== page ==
Skills: Overnight SUP Trips
The feeling of paddling on an empty lake, stroking past herons, hawks and songbirds down a river or navigating a quiet stretch of coastline are all amplified if you’re camping. All possible off your SUP. Not all of us can paddle around glaciers or circumnavigate islands, but getting away is essential for your head space. A weekend trip—all your gear packed onboard—will leave you recharged come Monday. And it’s surprisingly easy. –WT
Get the right board. Overlooking this simple fact could sink your trip. First, make sure your board is stable and can handle your weight plus 50 pounds. Second, think about the distance you’ll cover. Are you just crossing a lake to camp and fish or will you be paddling 10 to 15 miles a day? For one you’ll want a floating dock, the latter and you’ll need some displacement. Companies like Tahoe SUP, Riviera Paddlesurf and Imagine all have options. These boards come with strap attachments and are designed with heavy loads in mind. A 14-foot downwind board or bigger, longboard outline could suffice.
Pack light. The reason is two-fold: First, more weight equals less stability and more paddling difficulty. Second, you have to pack in dry bags. Check the weather. No rain in the forecast? Forget the tent (bring an emergency tarp). One pair of non-paddling clothes. Whiskey instead of beer. You get the picture.
Do a dry run. Stuff everything into your drybags (heavy camp stuff goes on the bottom with light oft-accessed gear on top) and load on your board. Is the load secure enough to handle rough water? Is it balanced correctly? Does your board trim well? Know before you go.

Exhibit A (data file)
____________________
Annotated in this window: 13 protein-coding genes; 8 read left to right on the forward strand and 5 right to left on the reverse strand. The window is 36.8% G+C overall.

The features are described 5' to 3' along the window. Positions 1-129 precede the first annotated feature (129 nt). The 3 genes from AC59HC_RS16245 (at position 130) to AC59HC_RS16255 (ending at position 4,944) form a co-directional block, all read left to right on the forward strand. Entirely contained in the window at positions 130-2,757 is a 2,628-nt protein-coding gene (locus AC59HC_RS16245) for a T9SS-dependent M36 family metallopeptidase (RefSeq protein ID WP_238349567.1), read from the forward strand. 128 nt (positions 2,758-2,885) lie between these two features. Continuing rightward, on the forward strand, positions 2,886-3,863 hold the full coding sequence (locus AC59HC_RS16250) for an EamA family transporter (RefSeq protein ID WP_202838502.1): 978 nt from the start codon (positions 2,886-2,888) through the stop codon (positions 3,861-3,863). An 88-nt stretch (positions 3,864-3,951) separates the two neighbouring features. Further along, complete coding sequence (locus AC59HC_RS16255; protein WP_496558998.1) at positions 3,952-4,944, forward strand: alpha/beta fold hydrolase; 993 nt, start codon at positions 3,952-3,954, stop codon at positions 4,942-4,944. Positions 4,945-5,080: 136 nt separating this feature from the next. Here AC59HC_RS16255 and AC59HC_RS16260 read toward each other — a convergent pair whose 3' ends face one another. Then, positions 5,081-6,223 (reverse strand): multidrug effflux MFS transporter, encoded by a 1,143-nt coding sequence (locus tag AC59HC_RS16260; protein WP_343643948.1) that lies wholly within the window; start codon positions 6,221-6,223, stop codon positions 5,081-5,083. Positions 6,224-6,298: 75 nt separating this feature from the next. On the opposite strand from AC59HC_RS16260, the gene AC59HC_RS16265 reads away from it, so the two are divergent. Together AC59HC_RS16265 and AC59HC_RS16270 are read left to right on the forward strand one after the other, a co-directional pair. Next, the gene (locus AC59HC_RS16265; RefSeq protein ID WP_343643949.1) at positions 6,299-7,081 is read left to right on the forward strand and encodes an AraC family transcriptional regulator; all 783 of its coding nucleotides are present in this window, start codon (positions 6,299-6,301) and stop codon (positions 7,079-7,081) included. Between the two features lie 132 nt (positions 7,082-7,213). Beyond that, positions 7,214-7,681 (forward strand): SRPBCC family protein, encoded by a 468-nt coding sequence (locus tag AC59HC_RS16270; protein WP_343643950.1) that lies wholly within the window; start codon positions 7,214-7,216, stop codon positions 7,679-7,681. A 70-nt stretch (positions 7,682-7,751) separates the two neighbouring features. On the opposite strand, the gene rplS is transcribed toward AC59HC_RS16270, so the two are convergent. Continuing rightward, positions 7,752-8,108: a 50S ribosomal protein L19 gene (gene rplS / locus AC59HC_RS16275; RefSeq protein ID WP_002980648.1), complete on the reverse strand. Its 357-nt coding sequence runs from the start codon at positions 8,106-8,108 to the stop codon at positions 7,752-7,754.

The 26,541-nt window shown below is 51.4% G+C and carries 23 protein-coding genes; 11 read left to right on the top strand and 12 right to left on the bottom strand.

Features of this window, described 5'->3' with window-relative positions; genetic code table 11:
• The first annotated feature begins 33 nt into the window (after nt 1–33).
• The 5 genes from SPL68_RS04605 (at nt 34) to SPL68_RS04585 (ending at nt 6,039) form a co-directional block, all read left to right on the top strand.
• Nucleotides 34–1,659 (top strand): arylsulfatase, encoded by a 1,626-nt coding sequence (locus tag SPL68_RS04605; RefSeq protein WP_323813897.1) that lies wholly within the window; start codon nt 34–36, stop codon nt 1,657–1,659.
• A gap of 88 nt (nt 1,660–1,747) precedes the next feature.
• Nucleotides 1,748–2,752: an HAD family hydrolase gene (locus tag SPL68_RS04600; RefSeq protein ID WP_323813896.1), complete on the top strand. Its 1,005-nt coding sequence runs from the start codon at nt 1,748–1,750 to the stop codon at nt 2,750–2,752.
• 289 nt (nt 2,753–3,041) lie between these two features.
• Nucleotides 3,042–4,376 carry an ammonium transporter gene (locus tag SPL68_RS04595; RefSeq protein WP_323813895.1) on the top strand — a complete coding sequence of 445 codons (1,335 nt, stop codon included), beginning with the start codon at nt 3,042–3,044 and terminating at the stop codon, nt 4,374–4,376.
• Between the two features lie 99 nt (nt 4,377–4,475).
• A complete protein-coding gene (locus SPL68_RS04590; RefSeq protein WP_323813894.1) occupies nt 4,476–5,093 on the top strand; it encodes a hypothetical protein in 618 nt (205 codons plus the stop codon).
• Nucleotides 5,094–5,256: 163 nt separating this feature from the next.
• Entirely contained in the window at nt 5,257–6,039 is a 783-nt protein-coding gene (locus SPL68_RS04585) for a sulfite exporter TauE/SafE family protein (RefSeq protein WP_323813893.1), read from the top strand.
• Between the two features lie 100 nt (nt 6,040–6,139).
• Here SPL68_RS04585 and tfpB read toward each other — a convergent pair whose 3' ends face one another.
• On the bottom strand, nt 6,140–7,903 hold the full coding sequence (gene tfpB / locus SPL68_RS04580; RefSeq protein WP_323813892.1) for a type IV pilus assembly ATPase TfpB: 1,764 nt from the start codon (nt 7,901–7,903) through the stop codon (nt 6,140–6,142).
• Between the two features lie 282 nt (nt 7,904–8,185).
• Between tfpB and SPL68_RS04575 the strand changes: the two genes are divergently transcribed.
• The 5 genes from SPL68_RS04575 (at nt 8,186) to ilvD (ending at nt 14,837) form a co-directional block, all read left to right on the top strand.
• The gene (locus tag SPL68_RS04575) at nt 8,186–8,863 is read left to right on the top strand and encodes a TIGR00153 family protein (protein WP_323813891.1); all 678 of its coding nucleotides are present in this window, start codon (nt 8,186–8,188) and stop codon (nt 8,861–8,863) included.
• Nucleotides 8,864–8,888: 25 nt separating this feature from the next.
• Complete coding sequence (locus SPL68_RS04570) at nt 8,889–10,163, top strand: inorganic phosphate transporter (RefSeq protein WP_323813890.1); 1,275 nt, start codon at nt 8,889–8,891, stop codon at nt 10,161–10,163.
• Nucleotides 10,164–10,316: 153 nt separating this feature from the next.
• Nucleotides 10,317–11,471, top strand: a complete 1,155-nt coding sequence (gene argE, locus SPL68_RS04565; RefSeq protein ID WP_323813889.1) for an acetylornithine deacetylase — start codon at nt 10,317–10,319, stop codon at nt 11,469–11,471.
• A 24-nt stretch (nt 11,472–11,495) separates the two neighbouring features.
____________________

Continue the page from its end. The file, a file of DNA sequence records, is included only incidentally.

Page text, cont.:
Think about size. One big dry bag and one small one. One for camp stuff (big) and one for things you need during the day like a camera, sunscreen, maps and granola bars (small).
Communicate. Let someone know the plan. You’ve heard stories: hunters with broken ankles, families stranded only two miles from civilization, Aaron Ralston and his now-missing arm. Things can and do go wrong. Leave a detailed plan and carry a SPOT device. It’s worth it.
Start small. If you haven’t paddled 15 miles in a day, don’t try it on your first trip. Start by finding a remote campsite across a broad expanse of water like a lake or river. Five miles can tucker you out. Trust us.
Eat well. If you can fish, fish. If you can’t you don’t have to eat freeze-dried food. Cooking outdoors is one of camping’s great joys. See sidebar for a delicious recipe.
Think about water. Where will you get it? Do you need to carry it with you? Lightweight filters are easy to pack but you need fresh water to use them.
• Can of Coconut Milk
• Curry Powder
• Packaged Cous Cous
• Fresh fish (or frozen)
-In one pan add coconut milk and curry powder and heat. Add fish when boiling and cook. In a pot cook cous cous with oil and spice pack. Mix and enjoy.
Beginner Packing List
• Big dry bag
• Small dry bag
• Light insulated jacket
• Board shorts
• Sleeping bag
• Backpacking stove
• First aid kit
• Sun cure resin (dings happen)
This article originally ran in our Winter 2013 issue as “The Weekend Excursion.”
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